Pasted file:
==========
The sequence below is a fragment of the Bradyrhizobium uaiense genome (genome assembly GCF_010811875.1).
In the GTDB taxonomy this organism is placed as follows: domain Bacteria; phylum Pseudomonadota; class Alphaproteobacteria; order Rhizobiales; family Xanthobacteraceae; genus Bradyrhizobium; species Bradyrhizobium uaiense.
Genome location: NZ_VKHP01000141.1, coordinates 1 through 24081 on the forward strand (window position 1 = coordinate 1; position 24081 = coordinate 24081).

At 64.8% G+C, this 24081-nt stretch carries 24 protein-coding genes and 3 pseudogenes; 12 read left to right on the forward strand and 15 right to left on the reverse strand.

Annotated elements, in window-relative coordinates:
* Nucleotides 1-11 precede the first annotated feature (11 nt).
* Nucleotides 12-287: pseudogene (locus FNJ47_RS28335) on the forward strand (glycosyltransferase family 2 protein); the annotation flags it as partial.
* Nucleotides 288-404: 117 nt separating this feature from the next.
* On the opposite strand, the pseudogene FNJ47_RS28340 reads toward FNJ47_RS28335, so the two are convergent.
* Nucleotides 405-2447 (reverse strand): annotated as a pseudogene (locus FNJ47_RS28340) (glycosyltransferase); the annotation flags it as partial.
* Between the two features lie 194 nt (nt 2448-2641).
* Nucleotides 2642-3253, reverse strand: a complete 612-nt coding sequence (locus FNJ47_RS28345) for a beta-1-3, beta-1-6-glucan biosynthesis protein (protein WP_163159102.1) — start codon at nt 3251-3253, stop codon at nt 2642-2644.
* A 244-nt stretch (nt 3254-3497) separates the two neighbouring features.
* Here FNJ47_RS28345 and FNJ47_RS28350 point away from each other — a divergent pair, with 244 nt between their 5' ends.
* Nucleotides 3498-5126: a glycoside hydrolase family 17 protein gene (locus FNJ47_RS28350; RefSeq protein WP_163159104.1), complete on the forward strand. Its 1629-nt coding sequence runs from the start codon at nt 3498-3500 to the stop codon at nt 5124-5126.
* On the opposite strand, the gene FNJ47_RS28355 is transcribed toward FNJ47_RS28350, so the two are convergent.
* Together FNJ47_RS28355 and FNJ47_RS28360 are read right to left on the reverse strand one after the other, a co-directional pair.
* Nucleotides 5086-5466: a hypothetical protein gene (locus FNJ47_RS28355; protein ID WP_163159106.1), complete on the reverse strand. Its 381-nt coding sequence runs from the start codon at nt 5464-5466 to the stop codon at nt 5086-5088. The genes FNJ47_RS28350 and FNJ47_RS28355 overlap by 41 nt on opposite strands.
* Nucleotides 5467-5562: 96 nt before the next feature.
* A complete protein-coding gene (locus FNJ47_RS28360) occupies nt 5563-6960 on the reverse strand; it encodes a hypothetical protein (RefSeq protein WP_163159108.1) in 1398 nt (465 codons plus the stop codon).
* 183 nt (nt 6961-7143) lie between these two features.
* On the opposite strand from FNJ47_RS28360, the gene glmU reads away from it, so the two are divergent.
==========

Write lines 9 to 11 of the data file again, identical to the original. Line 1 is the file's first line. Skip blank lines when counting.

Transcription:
* On the opposite strand, the pseudogene FNJ47_RS28340 reads toward FNJ47_RS28335, so the two are convergent.
* Nucleotides 405-2447 (reverse strand): annotated as a pseudogene (locus FNJ47_RS28340) (glycosyltransferase); the annotation flags it as partial.
* Between the two features lie 194 nt (nt 2448-2641).